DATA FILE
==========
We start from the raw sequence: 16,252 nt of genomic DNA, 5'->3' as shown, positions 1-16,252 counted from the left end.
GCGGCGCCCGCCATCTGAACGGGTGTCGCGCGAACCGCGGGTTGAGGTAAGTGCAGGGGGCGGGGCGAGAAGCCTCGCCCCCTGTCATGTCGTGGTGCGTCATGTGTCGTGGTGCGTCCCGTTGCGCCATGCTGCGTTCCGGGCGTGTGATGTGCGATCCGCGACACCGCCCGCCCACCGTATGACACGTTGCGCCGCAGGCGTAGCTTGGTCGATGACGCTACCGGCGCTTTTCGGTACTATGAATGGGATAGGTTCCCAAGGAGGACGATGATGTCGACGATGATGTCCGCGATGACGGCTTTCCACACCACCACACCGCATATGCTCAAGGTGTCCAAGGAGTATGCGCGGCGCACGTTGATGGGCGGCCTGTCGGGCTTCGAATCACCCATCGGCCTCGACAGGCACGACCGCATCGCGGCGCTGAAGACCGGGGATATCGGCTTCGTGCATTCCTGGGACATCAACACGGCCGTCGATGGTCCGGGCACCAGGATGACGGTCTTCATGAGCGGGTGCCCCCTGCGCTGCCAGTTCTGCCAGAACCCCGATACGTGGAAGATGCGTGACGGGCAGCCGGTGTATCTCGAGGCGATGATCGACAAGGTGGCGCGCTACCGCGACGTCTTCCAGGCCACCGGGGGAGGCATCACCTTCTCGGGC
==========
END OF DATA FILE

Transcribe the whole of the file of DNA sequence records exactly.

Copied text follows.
We start from the raw sequence: 16,252 nt of genomic DNA, 5'->3' as shown, positions 1-16,252 counted from the left end.
GCGGCGCCCGCCATCTGAACGGGTGTCGCGCGAACCGCGGGTTGAGGTAAGTGCAGGGGGCGGGGCGAGAAGCCTCGCCCCCTGTCATGTCGTGGTGCGTCATGTGTCGTGGTGCGTCCCGTTGCGCCATGCTGCGTTCCGGGCGTGTGATGTGCGATCCGCGACACCGCCCGCCCACCGTATGACACGTTGCGCCGCAGGCGTAGCTTGGTCGATGACGCTACCGGCGCTTTTCGGTACTATGAATGGGATAGGTTCCCAAGGAGGACGATGATGTCGACGATGATGTCCGCGATGACGGCTTTCCACACCACCACACCGCATATGCTCAAGGTGTCCAAGGAGTATGCGCGGCGCACGTTGATGGGCGGCCTGTCGGGCTTCGAATCACCCATCGGCCTCGACAGGCACGACCGCATCGCGGCGCTGAAGACCGGGGATATCGGCTTCGTGCATTCCTGGGACATCAACACGGCCGTCGATGGTCCGGGCACCAGGATGACGGTCTTCATGAGCGGGTGCCCCCTGCGCTGCCAGTTCTGCCAGAACCCCGATACGTGGAAGATGCGTGACGGGCAGCCGGTGTATCTCGAGGCGATGATCGACAAGGTGGCGCGCTACCGCGACGTCTTCCAGGCCACCGGGGGAGGCATCACCTTCTCGGGC